Welcome to my Playwright .NET installation and introduction video!
In this video, Jared from Commit Quality demonstrates how to install and set up Playwright for .NET C# using Visual Studio. To follow along, make sure you have Visual Studio installed on your computer; you can download the free Community version from Microsoft's website. Jared walks you through the process of creating a new NUnit project, installing Playwright's dependencies, building the project, and executing your first test.
First, open Visual Studio and create a new NUnit project. You can do this by opening the terminal in Visual Studio and typing
dotnet new nunit -n YourProjectName.
Next, install Playwright's dependencies. You have two options for doing this: you can either type
dotnet add package Microsoft.Playwright.NUnit in the terminal or use Visual Studio's UI to search for the package and install it.
After Playwright's dependencies are installed, build the project by typing
dotnet build in the terminal. This step is necessary because it generates a PowerShell script needed to install the required browsers and other dependencies.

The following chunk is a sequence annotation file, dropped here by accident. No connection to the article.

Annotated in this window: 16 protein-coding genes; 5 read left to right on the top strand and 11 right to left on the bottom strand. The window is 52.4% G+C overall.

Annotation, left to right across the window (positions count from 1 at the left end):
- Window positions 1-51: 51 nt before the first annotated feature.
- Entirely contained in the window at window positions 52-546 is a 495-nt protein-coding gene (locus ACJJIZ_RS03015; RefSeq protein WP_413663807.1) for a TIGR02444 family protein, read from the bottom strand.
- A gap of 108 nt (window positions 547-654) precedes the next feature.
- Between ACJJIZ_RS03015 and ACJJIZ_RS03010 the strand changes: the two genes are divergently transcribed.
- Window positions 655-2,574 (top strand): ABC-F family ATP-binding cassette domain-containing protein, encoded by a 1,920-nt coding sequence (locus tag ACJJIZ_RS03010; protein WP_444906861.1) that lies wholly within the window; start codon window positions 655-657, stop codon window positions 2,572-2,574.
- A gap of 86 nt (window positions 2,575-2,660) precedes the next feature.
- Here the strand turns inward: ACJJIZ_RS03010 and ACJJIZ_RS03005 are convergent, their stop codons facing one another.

Now that the project is built, you need to execute the PowerShell script generated during the build process. To do this, open a terminal and type
pwsh bin\Debug\net7.0\playwright.ps1 install-with-deps. If the term "pwsh" is not recognized, you may need to download and install PowerShell from Microsoft's website.
With the dependencies installed, you can now create and execute your first test. Jared demonstrates how to copy sample test code from Playwright's documentation and pastes it into a new C# file in Visual Studio. The sample test validates a website's title, creates a locator, clicks a button, and asserts that the URL has navigated away from the initial page.
To execute the test, you can use either Visual Studio's Test Explorer or the terminal. In this example, Jared uses both methods to demonstrate their functionality.
In upcoming videos, Jared will break down the test code and cover topics such as command-line arguments, using Visual Studio's interface, and run settings.
Rayrun is a community for QA engineers. I am constantly looking for new ways to add value to people learning Playwright and other browser automation frameworks. If you have feedback, email firstname.lastname@example.org.